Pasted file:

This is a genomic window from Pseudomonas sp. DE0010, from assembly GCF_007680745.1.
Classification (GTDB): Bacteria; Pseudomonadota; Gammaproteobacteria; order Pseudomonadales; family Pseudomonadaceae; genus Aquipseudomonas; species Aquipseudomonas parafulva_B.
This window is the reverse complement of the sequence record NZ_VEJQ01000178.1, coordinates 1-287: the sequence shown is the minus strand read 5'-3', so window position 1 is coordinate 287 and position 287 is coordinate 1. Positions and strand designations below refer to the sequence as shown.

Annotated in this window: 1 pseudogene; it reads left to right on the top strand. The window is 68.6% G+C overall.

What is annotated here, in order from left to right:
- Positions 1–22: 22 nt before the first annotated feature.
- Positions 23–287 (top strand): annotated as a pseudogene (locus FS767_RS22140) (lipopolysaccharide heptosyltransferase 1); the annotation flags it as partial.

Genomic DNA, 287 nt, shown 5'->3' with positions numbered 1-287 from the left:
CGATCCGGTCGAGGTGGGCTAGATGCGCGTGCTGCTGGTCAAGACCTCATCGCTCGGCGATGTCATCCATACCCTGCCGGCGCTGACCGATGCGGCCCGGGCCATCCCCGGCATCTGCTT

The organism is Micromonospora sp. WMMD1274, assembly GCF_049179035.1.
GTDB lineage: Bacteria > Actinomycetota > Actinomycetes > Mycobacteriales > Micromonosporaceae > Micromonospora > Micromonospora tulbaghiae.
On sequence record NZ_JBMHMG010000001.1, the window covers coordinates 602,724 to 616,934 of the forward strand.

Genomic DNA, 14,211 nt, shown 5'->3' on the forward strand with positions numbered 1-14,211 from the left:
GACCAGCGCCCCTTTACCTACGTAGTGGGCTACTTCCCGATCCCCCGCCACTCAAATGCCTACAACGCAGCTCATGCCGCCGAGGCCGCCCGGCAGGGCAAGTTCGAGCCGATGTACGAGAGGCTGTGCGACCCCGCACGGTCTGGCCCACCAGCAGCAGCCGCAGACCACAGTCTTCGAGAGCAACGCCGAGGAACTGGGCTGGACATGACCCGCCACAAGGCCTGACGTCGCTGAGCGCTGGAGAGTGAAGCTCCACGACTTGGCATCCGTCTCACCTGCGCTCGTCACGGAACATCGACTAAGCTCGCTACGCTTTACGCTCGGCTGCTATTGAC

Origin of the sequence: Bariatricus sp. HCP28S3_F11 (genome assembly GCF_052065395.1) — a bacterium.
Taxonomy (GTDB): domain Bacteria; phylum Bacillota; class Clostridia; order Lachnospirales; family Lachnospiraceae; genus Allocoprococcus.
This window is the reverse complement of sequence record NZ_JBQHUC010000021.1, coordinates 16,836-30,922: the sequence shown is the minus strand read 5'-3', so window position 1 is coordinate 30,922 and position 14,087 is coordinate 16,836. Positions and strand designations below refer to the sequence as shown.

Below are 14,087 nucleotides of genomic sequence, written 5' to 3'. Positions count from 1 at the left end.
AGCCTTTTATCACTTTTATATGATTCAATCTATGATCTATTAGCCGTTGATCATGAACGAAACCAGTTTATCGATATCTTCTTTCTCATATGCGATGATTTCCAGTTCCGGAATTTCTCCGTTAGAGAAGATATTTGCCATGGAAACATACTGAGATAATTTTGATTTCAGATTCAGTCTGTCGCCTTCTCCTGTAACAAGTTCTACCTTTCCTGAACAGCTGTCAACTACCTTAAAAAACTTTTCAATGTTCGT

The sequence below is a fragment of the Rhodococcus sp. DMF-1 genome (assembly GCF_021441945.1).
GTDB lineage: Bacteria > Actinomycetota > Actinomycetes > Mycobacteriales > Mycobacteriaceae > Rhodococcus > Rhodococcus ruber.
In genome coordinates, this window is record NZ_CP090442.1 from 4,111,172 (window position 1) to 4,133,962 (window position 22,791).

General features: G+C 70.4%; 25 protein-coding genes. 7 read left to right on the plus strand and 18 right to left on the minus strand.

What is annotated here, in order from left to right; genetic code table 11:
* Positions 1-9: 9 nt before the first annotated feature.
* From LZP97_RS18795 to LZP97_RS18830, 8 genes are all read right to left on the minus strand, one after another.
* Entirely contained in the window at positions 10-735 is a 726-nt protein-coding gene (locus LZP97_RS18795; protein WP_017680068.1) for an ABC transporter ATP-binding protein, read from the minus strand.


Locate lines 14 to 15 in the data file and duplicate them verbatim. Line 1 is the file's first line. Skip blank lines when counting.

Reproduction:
GACCAGCGCCCCTTTACCTACGTAGTGGGCTACTTCCCGATCCCCCGCCACTCAAATGCCTACAACGCAGCTCATGCCGCCGAGGCCGCCCGGCAGGGCAAGTTCGAGCCGATGTACGAGAGGCTGTGCGACCCCGCACGGTCTGGCCCACCAGCAGCAGCCGCAGACCACAGTCTTCGAGAGCAACGCCGAGGAACTGGGCTGGACATGACCCGCCACAAGGCCTGACGTCGCTGAGCGCTGGAGAGTGAAGCTCCACGACTTGGCATCCGTCTCACCTGCGCTCGTCACGGAACATCGACTAAGCTCGCTACGCTTTACGCTCGGCTGCTATTGAC

Origin of the sequence: Bariatricus sp. HCP28S3_F11 (genome assembly GCF_052065395.1) — a bacterium.